Increasingly, the complex event processing (CEP) market, as a segment of the analytics arena, suffers from this “all too much” problem. This is not a slap against the technology itself, which is mature, or the growing list of CEP vendors, who offer many sophisticated solutions. Indeed, many CEP vendors now offer tools for viewing the deep present, consisting of myriad streams of real-time events, and the deep past, in the form of access to historical information pulled from many data warehouses, marts, and other repositories. And some—most notably, IBM with its InfoSphere Streams technology--now support visualization of the deep future, through its ability to apply predictive models to real-time event streams.
The core problem with today’s CEP offerings is that many of them are power tools, not solutions suitable for the mass business market. This same problem confronts established vendors of predictive analytics and data mining (PA/DM) tools, whose core user base consists of statisticians, mathematicians, and other highly educated analytics professionals. No one denies that traditional CEP and PA/DM tools are the analytical bedrock of mission-critical applications in diverse industries. But I challenge you to point to a single case study where they are used directly by the CEO, senior executives, or any other casual user, rather than indirectly through being embedded in some custom application.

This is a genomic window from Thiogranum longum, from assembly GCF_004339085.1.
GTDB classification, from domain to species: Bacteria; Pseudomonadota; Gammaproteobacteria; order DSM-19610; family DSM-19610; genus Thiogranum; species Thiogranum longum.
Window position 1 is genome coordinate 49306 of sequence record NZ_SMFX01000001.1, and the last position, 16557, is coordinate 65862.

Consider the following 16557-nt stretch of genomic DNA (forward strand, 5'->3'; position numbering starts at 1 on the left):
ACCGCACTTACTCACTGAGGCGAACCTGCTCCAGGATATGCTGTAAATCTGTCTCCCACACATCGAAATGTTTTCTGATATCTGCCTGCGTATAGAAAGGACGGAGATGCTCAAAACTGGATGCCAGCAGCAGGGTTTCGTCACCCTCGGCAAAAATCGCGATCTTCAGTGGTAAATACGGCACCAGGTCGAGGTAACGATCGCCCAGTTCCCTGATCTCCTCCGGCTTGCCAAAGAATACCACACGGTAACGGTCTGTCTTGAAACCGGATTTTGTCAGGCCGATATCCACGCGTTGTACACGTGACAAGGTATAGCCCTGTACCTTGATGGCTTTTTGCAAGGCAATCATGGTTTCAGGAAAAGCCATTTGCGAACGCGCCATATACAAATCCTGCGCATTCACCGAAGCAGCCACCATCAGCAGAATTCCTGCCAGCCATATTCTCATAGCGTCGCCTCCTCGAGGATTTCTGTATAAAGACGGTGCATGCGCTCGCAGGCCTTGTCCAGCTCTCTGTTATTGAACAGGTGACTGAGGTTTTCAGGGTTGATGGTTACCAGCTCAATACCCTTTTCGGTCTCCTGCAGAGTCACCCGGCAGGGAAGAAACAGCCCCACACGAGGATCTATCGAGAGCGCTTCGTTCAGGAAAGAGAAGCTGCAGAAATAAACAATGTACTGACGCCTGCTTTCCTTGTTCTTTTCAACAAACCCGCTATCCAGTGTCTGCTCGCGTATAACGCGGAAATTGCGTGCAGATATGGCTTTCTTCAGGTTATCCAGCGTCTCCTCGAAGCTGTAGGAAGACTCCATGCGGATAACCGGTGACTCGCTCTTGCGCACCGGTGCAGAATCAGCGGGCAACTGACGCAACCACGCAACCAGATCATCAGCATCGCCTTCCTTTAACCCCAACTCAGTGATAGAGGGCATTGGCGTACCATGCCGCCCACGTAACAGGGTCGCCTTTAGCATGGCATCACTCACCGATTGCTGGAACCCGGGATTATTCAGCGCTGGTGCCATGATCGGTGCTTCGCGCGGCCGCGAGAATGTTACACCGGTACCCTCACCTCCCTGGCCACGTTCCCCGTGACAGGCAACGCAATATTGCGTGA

People often use the end of a decade to say goodbye to trends that have played themselves out, or good riddance to things that have long since passed their cultural expiration dates. I like to use the beginnings of decades for that same purpose. What, we should ask ourselves, is not likely to last beyond the close of this new ten-year cycle?